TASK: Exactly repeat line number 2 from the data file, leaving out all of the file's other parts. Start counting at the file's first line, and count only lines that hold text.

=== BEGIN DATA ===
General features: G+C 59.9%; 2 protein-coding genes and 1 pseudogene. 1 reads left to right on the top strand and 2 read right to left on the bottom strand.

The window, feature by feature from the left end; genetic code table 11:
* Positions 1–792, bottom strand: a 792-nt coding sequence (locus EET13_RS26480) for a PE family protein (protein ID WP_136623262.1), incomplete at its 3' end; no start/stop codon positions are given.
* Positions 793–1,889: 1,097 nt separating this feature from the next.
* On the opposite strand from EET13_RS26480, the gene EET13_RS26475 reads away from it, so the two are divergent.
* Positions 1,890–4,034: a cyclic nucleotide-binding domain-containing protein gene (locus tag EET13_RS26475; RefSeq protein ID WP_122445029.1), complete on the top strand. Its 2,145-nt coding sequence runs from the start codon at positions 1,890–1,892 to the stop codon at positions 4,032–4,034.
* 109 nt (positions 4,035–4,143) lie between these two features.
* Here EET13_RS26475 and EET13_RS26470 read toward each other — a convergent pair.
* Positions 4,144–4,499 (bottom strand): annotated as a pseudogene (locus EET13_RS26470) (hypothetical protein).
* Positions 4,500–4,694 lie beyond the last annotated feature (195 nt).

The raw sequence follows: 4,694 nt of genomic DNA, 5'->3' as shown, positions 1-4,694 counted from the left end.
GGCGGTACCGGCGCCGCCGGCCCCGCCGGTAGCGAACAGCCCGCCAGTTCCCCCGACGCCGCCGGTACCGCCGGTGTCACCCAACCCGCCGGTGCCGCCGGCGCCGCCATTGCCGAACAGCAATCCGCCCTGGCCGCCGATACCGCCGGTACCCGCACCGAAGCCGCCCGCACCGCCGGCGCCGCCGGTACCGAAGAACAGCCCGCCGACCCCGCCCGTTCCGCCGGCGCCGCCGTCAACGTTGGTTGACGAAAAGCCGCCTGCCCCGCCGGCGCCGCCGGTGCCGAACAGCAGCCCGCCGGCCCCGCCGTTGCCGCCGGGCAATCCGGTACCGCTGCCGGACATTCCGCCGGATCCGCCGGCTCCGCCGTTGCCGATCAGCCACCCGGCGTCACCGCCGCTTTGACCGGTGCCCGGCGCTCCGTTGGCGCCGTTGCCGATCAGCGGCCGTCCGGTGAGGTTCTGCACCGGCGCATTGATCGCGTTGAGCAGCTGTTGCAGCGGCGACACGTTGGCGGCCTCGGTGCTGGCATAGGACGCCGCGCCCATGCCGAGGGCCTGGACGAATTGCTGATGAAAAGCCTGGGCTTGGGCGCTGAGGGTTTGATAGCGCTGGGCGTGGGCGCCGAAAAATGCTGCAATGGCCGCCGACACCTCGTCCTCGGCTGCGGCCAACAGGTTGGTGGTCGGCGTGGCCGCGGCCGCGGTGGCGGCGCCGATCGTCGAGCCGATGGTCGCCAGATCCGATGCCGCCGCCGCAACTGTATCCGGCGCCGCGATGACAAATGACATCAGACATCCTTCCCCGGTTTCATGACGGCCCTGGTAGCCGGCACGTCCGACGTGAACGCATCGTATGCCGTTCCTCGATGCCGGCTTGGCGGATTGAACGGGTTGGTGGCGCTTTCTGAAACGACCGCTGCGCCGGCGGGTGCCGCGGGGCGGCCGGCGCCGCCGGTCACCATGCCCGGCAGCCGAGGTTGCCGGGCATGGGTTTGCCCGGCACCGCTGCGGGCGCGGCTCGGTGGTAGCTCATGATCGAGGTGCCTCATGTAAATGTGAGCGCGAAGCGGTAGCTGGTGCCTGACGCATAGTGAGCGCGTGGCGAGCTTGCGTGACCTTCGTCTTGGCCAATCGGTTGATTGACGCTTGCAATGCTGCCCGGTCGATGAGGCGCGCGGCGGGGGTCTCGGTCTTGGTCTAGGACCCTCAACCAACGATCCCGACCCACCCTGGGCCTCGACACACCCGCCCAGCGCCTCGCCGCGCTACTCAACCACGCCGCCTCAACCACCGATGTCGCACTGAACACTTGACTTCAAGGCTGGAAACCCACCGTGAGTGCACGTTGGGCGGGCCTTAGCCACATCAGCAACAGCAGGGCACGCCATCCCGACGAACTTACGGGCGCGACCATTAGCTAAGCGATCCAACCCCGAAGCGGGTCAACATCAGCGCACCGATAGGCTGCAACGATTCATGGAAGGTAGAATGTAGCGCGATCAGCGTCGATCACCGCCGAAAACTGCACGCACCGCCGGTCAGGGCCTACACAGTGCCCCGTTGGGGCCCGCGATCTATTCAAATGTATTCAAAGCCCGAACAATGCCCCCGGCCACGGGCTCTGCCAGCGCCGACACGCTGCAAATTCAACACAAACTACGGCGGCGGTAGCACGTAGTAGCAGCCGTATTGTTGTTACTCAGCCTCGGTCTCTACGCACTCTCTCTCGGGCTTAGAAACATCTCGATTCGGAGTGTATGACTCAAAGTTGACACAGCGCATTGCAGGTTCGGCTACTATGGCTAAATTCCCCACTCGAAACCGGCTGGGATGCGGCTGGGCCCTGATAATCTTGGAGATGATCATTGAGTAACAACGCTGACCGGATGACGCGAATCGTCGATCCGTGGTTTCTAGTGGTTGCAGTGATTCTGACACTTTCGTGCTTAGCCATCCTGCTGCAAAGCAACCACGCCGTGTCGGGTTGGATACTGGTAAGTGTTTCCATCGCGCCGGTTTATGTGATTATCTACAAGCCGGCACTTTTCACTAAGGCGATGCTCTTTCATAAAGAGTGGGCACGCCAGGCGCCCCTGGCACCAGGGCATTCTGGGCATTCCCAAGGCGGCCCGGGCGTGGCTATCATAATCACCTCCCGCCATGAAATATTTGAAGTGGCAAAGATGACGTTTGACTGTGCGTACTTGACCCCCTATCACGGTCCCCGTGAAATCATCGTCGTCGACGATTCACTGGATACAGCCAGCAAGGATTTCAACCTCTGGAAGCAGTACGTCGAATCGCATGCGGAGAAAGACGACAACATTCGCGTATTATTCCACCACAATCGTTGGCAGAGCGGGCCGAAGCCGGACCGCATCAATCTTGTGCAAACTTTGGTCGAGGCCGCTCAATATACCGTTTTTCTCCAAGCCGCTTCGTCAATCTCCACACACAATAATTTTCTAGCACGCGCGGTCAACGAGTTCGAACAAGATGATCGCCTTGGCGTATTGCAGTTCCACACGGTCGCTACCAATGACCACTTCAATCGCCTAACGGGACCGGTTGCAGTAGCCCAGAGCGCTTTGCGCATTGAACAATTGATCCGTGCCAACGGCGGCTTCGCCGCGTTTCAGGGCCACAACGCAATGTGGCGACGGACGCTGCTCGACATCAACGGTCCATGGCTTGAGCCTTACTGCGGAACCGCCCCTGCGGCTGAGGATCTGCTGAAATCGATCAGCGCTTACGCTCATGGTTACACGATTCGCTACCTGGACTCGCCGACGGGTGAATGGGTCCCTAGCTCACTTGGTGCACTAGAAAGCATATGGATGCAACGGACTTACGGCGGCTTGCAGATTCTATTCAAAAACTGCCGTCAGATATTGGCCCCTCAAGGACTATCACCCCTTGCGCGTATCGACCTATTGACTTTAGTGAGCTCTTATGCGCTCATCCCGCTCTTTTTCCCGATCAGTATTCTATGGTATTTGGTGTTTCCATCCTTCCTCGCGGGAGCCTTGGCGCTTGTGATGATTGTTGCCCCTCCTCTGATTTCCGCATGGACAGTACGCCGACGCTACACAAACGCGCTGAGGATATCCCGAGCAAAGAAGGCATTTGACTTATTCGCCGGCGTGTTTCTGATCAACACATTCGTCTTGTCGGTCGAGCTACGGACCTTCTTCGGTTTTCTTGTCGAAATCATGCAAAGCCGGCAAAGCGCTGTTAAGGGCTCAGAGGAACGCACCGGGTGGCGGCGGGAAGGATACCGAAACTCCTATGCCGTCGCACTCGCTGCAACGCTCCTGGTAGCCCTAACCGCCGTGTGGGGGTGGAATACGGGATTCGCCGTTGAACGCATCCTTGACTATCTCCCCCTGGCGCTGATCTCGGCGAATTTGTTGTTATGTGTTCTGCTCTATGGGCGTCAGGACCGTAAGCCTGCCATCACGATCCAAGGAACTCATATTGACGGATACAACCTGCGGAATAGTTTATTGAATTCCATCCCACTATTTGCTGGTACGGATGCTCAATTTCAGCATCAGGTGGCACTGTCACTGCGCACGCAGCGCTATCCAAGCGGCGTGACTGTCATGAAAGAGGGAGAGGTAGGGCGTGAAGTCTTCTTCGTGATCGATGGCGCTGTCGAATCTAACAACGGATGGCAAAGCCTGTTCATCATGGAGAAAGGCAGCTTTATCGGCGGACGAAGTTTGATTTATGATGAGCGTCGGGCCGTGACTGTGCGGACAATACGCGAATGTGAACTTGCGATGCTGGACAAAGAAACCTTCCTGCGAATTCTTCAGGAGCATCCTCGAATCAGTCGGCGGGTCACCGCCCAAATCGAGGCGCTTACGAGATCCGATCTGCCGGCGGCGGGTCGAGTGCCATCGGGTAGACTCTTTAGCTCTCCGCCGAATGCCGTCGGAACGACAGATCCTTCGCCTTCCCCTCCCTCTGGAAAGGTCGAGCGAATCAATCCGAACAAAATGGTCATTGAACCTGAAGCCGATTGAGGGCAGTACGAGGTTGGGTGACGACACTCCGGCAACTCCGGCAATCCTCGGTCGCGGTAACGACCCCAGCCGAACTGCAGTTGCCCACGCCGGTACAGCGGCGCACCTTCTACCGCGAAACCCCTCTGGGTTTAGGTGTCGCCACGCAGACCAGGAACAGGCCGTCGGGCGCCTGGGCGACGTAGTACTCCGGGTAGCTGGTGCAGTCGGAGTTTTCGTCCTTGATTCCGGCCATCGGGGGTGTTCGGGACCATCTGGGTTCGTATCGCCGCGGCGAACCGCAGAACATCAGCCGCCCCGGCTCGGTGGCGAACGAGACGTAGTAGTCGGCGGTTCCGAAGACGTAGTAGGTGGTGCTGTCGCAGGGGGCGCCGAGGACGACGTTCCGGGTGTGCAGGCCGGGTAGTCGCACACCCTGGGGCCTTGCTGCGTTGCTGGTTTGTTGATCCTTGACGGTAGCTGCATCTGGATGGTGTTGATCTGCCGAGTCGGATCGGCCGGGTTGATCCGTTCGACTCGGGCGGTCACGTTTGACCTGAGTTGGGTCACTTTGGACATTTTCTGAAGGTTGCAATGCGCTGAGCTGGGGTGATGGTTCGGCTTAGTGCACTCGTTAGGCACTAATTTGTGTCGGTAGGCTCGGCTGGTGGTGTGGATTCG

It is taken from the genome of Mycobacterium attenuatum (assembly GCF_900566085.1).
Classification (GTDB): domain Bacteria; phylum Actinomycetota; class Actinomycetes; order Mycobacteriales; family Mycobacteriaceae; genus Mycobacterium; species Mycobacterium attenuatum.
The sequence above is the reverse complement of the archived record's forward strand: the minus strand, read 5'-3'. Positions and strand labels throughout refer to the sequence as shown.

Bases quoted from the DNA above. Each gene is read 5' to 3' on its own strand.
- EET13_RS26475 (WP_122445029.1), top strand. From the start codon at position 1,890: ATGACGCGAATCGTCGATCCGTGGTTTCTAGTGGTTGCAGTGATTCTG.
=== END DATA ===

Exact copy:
The window, feature by feature from the left end; genetic code table 11: